What's the Best Possible Starting Lineup in the NBA?

Who the numbers say you want in a one-game, Space Jam-like situation.

If you're a big basketball fan you surely have seen Space Jam. I mean, it's one of the (if not the single) best basketball movies of all time. It has Michael Jordan, Larry Bird, Charles Barkley, Newman (from Seinfield), Bugs Bunny, the Looney Tunes, aliens and even this guy!

Okay. Now that you're done reading my five-year-old self's reaction to the movie, think hard about Space Jam's plot.

In order to avoid being enslaved and taken to outer space to work at an amusement park called Moron Mountain, the Looney Tunes challenge the aliens to a basketball game to decide their fate. After the aliens steal them some NBA superstar talent and turn themselves into The Monstars, Bugs and the gang go to Michael Jordan for help. MJ agrees to play alongside the Looney Tunes, but what happens next is the main piece of the plot that you don't think too much about when you're younger (and rightfully so).

Michael Jordan is given an ultimatum: win...or lose and go with the Looney Tunes to Moron Mountain to be enslaved and forced to lose basketball games over and over to alien kids. Sounds good to you right? Yeah me neither. If cartoon characters weren't involved that would be terrifying. 

What if that happened in real life though? Well, I'm here to explore that scenario today.

Here at numberFire we talk a lot about our in-house metric nERD, which measures the total contribution of a player throughout the course of a season, based on efficiency. But, we also have nF Efficiency, our metric that measures a player's raw efficiency. Specifically, it is an estimate for the point differential that a league-average team would have with that player as one of the five starters. Though it doesn't take into account playing against artificially enhanced aliens, it does account for Usage, Offensive Rating and Defensive Rating.

It's a great indicator for our single game purposes, so that's exactly why I'm using it to decide our very own Tune Squad. So if the world was given the same ultimatum by a civilization of aliens, who should we roll out for our five-man Tune Squad in a win-or-go-to-Moron Mountain situation?

The Squad

Based on our nF Efficiency marks from the 2014-15 season, this is the best five-man starting lineup that we could assemble.

PositionPlayernF EffPPG
GStephen Curry6.223.8
GChris Paul5.219.1
FJames Harden5.027.4
FKevin Durant5.125.4
CAnthony Davis6.124.4
Total 27.6120.1

As you can see from the chart, this team full of All-Stars (and the last two MVPs) would win a game by an average of 27.6 points against a completely average squad. I'd trust them with our fate if it came down to it. But what would each bring to the table?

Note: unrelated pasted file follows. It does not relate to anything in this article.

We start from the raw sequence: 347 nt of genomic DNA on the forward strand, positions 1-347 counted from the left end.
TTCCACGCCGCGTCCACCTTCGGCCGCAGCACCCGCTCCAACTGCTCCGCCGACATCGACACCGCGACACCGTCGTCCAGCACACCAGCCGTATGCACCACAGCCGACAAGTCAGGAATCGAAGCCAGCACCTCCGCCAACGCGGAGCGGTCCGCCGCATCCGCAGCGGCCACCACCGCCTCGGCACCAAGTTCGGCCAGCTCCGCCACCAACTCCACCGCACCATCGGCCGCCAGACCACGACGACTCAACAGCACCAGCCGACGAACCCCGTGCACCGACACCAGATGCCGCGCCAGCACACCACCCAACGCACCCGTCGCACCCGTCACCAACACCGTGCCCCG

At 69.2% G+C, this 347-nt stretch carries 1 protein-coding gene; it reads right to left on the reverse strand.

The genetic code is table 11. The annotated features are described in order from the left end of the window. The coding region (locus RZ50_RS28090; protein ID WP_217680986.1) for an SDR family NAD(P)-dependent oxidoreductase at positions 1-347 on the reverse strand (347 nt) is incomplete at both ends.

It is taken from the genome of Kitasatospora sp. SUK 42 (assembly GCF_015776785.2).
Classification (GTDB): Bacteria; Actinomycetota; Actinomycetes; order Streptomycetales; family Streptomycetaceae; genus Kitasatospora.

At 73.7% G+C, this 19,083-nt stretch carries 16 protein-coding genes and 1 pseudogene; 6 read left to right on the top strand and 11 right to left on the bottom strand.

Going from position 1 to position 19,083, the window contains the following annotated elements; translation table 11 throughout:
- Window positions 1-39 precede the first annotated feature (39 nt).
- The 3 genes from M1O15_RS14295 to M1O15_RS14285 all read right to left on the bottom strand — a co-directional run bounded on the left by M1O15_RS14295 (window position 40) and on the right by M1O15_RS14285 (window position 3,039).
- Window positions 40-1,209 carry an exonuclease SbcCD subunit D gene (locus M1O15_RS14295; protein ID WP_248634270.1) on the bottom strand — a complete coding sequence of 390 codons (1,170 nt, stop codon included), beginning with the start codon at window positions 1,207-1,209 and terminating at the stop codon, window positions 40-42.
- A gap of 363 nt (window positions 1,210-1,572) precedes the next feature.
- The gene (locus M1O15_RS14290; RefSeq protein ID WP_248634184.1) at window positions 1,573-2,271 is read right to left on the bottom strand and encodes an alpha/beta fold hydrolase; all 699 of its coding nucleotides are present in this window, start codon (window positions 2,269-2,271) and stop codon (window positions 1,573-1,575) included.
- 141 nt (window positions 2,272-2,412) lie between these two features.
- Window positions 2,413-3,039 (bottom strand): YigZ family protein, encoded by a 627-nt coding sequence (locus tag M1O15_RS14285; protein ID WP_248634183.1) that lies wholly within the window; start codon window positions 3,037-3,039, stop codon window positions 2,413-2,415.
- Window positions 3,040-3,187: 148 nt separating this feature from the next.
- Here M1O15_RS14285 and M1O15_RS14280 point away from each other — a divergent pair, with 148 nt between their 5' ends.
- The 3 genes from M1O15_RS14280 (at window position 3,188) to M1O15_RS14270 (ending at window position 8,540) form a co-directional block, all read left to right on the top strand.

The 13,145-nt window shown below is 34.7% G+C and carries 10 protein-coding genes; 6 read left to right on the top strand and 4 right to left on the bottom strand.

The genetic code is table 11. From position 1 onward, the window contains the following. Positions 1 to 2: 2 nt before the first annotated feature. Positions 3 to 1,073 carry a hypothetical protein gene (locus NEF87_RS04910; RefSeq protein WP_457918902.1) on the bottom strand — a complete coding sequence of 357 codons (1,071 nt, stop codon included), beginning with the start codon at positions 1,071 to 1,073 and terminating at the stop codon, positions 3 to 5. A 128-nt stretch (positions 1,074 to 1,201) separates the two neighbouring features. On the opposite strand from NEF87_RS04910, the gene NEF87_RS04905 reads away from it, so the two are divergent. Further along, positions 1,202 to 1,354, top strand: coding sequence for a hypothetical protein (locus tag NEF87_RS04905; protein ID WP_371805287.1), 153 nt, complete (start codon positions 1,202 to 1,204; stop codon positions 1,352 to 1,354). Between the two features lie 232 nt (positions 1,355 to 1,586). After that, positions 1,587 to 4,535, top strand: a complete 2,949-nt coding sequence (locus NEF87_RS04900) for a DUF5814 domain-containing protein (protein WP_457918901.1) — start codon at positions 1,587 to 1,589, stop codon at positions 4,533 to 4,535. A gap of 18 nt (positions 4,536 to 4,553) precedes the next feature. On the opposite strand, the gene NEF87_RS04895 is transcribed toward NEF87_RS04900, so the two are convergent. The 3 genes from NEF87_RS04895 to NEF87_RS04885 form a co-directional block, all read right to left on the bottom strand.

Stephen Curry would bring both his ridiculous ball-handling and his league best 286 three-point makes to the table, challenging the closeout speed of the Monstars. Steph also led the Association in nERD and was first in nF Efficiency among players with at least 30 minutes per game.

As a counter to this guy and his quickness, Chris Paul would bring his hard-nosed perimeter defense (1.9 steals per game) and elite passing skills (he led the NBA with 838 assists) to the table.

James Harden, with possibly the most complete offensive game in the league, would surely draw a lot of fouls on the physical Monstar defense (Harden led the league in both free throws and attempts) -- and seeing as they have no bench, that could be the key to victory.

Kevin Durant may have been hurt for the majority of the 14-15 season but in his past three seasons, KD has averaged at least 25 points per game on over 50% from the field and 39% from beyond the arc. These monster numbers would bring some much needed fear to the outsiders.

Anthony Davis might be the closest thing to an alien the NBA has to offer. At 22 years of age, Davis led the NBA with a Player Efficiency Rating of 30.8. More importantly, Davis would be the team's rim protector down low, as he posted a Defensive Rating of 100 a year ago, with 2.9 blocks per contest.

These are five of the best players in the NBA, and according to the numbers they'd be the best choice for a one game, win or go home situation. I know one LeBron James would have something to say about this, but this past year LeBron had an nF Efficiency of 2.9. According to the numbers, he didn't make the cut. 

Either way, I think we're safe with a squad like this. We won't be going to Moron Mountain anytime soon.